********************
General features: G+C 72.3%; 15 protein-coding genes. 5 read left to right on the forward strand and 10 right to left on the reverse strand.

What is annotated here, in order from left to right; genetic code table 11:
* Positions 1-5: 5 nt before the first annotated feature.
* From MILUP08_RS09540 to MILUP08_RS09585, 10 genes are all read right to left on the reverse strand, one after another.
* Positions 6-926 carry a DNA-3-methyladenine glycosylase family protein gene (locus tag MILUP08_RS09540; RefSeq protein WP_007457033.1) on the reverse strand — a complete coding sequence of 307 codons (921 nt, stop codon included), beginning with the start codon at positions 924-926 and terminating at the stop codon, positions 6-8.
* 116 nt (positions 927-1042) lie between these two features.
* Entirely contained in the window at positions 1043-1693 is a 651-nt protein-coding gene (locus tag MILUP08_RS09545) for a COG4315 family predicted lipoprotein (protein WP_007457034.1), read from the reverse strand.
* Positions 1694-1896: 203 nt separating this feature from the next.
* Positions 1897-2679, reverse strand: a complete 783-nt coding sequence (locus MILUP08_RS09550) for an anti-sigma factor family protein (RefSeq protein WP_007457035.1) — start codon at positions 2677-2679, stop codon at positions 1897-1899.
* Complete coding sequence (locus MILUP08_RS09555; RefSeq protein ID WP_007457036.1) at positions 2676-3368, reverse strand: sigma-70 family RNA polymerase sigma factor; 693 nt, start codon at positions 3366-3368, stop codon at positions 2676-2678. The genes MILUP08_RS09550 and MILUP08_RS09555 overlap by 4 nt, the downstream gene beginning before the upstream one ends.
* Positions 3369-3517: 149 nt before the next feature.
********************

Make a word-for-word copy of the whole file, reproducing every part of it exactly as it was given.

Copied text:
General features: G+C 72.3%; 15 protein-coding genes. 5 read left to right on the forward strand and 10 right to left on the reverse strand.

What is annotated here, in order from left to right; genetic code table 11:
* Positions 1-5: 5 nt before the first annotated feature.
* From MILUP08_RS09540 to MILUP08_RS09585, 10 genes are all read right to left on the reverse strand, one after another.
* Positions 6-926 carry a DNA-3-methyladenine glycosylase family protein gene (locus tag MILUP08_RS09540; RefSeq protein WP_007457033.1) on the reverse strand — a complete coding sequence of 307 codons (921 nt, stop codon included), beginning with the start codon at positions 924-926 and terminating at the stop codon, positions 6-8.
* 116 nt (positions 927-1042) lie between these two features.
* Entirely contained in the window at positions 1043-1693 is a 651-nt protein-coding gene (locus tag MILUP08_RS09545) for a COG4315 family predicted lipoprotein (protein WP_007457034.1), read from the reverse strand.
* Positions 1694-1896: 203 nt separating this feature from the next.
* Positions 1897-2679, reverse strand: a complete 783-nt coding sequence (locus MILUP08_RS09550) for an anti-sigma factor family protein (RefSeq protein WP_007457035.1) — start codon at positions 2677-2679, stop codon at positions 1897-1899.
* Complete coding sequence (locus MILUP08_RS09555; RefSeq protein ID WP_007457036.1) at positions 2676-3368, reverse strand: sigma-70 family RNA polymerase sigma factor; 693 nt, start codon at positions 3366-3368, stop codon at positions 2676-2678. The genes MILUP08_RS09550 and MILUP08_RS09555 overlap by 4 nt, the downstream gene beginning before the upstream one ends.
* Positions 3369-3517: 149 nt before the next feature.